Life as a TV Star

When Dr. Knor decided to become a veterinarian, she had no idea she would someday end up on television. “I went to school to become a vet, and never dreamed I’d be on a successful TV show! It’s a privilege to be able to do that.” She has traveled all over the country with Animal Planet and has even appeared on The Oprah Winfrey Show. She says people often recognize her and sometimes ask for her autograph.

Dr. Knor says that being on Emergency Vets has given her opportunities to educate the public about veterinary medicine. “There is a misconception that veterinarians just give vaccines and shoot animals when they have broken legs. Some people have no idea what we really do, and this show allows us to increase awareness about animals and things that pet owners should know. For instance, I once did a show that featured a particular kind of treatment. Later I was at an Animal Planet expo in Indianapolis and a lady came up to me and said, ‘You have to meet my dog; she’s alive because of you.’ She wanted to personally thank me, and it was heartwarming.”

Message to Aspiring Vets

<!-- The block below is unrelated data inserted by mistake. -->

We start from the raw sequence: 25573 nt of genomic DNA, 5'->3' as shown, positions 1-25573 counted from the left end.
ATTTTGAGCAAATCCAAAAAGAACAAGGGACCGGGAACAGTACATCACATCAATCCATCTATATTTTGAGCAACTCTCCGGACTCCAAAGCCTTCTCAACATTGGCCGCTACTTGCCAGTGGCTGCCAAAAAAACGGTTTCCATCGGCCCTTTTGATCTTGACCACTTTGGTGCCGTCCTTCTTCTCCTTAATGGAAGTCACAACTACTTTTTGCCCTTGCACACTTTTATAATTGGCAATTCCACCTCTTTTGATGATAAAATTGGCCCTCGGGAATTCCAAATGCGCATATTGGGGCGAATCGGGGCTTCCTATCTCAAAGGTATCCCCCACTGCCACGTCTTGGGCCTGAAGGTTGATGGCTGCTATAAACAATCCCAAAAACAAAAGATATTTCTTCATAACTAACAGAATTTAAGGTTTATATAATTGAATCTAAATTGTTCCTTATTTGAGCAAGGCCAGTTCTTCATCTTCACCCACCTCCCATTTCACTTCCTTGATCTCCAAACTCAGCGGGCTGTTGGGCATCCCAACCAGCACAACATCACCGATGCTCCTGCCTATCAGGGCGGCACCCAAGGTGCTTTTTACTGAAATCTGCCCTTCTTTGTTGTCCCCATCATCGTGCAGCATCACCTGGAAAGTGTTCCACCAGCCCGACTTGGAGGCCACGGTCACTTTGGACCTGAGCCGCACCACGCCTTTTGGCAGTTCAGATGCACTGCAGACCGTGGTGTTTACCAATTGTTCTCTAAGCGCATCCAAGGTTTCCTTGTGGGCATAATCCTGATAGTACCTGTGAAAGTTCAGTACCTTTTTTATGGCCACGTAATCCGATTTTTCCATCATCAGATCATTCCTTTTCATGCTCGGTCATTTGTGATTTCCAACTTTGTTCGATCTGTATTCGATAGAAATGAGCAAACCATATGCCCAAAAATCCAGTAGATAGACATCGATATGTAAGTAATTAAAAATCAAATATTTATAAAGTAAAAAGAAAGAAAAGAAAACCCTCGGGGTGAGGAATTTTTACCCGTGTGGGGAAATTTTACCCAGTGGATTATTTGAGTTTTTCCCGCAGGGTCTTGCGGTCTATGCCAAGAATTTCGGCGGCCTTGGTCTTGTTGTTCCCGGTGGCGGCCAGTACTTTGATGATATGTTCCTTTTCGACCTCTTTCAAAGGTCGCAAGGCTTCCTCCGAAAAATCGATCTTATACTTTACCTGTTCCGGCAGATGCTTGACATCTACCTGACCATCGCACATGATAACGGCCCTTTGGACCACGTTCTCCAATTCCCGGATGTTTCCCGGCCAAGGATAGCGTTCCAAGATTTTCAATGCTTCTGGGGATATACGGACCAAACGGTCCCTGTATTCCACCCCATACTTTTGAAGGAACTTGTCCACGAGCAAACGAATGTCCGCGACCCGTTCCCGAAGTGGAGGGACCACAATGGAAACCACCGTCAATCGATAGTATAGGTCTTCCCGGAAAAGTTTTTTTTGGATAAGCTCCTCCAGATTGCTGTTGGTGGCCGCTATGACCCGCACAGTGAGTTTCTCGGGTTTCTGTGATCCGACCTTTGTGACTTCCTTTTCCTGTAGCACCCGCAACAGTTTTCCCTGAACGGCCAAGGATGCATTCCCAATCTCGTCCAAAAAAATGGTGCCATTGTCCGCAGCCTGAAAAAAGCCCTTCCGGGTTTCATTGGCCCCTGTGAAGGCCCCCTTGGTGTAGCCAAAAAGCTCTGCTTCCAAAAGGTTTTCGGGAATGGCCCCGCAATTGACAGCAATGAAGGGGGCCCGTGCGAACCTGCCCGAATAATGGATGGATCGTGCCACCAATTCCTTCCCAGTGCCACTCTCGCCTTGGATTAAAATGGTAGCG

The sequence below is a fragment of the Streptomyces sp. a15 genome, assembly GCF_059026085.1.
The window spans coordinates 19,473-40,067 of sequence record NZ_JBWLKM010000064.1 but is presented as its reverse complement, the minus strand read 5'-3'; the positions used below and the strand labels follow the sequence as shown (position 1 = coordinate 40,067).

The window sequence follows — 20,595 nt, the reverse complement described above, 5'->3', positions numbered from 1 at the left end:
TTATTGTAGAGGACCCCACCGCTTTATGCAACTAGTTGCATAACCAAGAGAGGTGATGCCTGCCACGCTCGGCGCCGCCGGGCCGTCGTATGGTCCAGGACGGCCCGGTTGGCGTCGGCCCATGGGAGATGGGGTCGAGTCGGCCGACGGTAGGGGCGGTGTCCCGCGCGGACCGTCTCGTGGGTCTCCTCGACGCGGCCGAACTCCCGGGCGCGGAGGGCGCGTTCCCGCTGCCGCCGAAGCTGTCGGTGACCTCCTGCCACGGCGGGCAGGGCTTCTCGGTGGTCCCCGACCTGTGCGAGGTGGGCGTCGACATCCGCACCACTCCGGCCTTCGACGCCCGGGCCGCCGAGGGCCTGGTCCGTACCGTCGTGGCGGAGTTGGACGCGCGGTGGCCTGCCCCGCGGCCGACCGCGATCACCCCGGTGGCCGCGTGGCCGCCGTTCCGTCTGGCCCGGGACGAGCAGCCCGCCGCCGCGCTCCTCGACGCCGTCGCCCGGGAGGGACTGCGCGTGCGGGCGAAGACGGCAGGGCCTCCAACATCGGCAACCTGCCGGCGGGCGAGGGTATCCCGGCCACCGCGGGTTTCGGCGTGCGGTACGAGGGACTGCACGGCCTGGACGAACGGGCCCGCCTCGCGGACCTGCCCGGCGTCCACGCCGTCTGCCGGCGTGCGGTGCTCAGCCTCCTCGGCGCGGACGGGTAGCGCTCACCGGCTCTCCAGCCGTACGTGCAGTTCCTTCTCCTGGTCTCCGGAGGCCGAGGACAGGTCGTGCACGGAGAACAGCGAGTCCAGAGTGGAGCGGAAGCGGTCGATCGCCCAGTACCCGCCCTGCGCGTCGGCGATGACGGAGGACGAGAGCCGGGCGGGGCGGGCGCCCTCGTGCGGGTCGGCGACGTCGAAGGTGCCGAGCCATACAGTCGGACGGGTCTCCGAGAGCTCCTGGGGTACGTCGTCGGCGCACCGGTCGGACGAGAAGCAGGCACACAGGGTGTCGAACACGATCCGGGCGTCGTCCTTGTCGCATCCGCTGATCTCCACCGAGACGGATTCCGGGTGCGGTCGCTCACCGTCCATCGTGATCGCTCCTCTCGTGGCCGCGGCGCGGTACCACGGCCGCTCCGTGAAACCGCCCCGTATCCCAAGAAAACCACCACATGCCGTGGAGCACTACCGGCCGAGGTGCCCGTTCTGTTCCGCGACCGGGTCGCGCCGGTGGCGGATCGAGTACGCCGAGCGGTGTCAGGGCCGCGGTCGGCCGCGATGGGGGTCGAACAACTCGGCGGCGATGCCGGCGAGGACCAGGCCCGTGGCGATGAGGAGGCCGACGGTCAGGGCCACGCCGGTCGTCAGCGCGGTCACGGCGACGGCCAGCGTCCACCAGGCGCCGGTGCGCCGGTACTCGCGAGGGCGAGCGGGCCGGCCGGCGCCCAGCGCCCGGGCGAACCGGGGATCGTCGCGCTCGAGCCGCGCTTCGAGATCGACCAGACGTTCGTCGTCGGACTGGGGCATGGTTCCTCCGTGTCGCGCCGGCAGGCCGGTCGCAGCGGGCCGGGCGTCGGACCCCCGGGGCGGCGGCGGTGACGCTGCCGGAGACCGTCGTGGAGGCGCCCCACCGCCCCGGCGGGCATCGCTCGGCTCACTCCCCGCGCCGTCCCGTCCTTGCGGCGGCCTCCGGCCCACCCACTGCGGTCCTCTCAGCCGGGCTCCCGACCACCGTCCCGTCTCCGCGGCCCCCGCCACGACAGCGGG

Dr. Knor says that being a veterinarian is both rewarding and fulfilling, and she recommends it for the right person. “It requires an amazing amount of patience, dedication, and hard work… but if it is in your heart to do this, I would definitely encourage you to give it all you’ve got. I’ve known I would be a veterinarian since I was very young. And I wouldn’t change one thing about what I have done with my life.”

4 All quotes in Meet A Veterinarian. Holly Knor, interview with author, October 2, 2003.

For Further Exploration


  • Mary Bowman-Kruhm, A Day in the Life of a Veterinarian. New York: PowerKids Press, 1999. Readers will travel along with a veterinarian as she makes house calls to visit a variety of different animals.
  • Jennifer Owings Dewey, Wildlife Rescue: The Work of Dr. Kathleen Ramsay. Honesdale, PA: Boyds Mills Press, 1994. The story of a veterinarian who founded New Mexico’s Wildlife Center, which treats sick and injured birds, and animals from all over the western United States.
  • Jean L. Patrick, Cows, Cats, and Kids: A Veterinarian’s Family at Work. Honesdale, PA: Boyds Mills Press, 2003. The story of a rural South Dakota veterinarian who works with all sizes and types of animals, often with his wife and three children working alongside him.
  • Willow Ann Sirch, Careers with Animals: The Humane Society of the United States. Golden, CO: Fulcrum, 2000. Describes careers in veterinary medi­cine, as well as other related jobs for kids who love domestic animals and wildlife.